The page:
Connecticut Legislation

Municipal and Board of Education employers may have recently received an email from the State Comptroller reminding them that the deadline to comply with new legislation requiring submission of certain information regarding employee health plans to the State is fast approaching.

Pursuant to Section 352 of the Budget Implementer (Public Act 19-117), not later than

In new legislation expected to be signed by the Governor shortly, the state is making significant changes to its sexual harassment law.  These changes are a response to the nationwide #metoo and #timesup movements to bring awareness to and combat sexual harassment.

While other technical changes were made, this article focuses on the most important

Legislation that would make changes to the state’s laws on sexual harassment and discrimination passed the General Assembly.  The law would, among other things, expand the sexual harassment training requirements, increase the time to file a civil rights charge, and increase the remedies available to complainants at the Commission on Human Rights and Opportunities.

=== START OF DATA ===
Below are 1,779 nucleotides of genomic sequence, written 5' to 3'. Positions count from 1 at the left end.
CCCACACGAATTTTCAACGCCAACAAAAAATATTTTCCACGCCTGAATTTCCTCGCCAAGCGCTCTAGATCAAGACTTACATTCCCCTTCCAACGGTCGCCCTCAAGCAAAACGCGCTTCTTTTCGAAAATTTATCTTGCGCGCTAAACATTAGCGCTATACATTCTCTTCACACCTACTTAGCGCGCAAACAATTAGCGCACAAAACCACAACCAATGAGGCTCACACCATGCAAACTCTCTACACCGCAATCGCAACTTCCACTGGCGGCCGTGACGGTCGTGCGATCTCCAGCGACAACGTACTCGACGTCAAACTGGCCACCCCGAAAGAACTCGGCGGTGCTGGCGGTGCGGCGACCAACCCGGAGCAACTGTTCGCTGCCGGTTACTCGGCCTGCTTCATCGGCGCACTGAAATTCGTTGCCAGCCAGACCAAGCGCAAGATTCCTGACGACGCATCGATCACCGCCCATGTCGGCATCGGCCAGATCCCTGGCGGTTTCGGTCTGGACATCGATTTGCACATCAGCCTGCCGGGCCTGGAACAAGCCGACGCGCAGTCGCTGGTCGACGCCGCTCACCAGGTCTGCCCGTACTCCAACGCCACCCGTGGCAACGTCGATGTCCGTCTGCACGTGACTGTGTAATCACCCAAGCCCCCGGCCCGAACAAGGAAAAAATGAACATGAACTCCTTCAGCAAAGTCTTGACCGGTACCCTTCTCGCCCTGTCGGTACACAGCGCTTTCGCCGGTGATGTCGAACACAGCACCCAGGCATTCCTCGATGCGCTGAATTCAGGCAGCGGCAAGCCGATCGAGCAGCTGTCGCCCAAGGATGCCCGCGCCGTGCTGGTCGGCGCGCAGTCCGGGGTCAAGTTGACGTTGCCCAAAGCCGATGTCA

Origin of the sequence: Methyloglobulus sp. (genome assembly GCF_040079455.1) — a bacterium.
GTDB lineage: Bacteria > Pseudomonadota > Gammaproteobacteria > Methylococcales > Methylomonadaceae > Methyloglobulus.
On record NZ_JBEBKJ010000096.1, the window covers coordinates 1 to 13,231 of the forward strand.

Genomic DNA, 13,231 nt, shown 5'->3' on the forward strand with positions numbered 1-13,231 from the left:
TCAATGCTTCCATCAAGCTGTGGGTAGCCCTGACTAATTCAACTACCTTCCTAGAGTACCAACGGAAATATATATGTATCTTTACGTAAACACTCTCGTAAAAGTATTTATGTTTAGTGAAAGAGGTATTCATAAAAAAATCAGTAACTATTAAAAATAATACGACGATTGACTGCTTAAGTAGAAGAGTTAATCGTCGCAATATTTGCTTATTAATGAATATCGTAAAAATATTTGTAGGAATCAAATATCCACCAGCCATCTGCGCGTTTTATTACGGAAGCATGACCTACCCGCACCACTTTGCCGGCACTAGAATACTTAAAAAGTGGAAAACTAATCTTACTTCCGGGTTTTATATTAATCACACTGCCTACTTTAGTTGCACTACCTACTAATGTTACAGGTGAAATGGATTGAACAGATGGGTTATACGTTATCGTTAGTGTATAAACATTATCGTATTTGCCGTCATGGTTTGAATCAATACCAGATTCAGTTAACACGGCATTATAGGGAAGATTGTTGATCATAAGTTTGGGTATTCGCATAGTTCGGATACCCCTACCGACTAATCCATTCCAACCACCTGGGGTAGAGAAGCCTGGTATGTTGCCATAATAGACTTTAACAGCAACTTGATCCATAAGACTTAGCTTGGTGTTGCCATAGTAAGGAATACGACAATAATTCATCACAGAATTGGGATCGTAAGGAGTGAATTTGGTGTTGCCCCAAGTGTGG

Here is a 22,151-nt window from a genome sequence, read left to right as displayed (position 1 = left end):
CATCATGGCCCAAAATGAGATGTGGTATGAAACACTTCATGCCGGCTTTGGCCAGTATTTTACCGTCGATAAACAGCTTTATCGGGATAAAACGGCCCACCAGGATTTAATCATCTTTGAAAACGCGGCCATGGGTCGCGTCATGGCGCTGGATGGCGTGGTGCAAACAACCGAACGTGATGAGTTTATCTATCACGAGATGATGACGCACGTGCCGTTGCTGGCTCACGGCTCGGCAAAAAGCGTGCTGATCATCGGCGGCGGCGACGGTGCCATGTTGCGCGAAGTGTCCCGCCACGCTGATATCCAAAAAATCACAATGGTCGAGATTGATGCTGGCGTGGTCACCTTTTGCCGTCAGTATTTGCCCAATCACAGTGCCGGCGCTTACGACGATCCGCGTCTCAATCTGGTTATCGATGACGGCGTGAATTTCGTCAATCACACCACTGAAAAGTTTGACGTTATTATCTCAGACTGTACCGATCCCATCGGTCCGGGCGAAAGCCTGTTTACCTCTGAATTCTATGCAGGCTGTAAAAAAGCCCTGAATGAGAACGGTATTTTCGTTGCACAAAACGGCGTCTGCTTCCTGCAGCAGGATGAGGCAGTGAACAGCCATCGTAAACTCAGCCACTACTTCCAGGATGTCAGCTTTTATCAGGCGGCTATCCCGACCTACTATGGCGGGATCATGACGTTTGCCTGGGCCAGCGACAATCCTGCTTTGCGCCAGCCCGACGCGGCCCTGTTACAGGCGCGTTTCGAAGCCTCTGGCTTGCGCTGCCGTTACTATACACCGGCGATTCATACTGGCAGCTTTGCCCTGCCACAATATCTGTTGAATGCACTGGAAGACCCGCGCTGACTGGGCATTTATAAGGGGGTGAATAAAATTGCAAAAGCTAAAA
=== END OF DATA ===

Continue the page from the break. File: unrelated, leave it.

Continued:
However,

Last night, the State Senate approved increasing Connecticut’s minimum wage to $15 per hour by 2023 and the bill is headed to the Governor’s desk.  Under the bill, minimum wage increases to $11 per hour effective October 1, 2019 and then incrementally by one dollar per year thereafter, reaching $15 by June 1, 2023.  The

Only a few months into the new legislative session, Connecticut’s legislators appear ready to tackle some big issues impacting Connecticut employers in 2019.

Although several employment-related initiatives took effect January 1, 2019, including mandatory IRA requirements for private sector employers; expansion of certain health care benefits for women and individuals under 21; and prohibitions on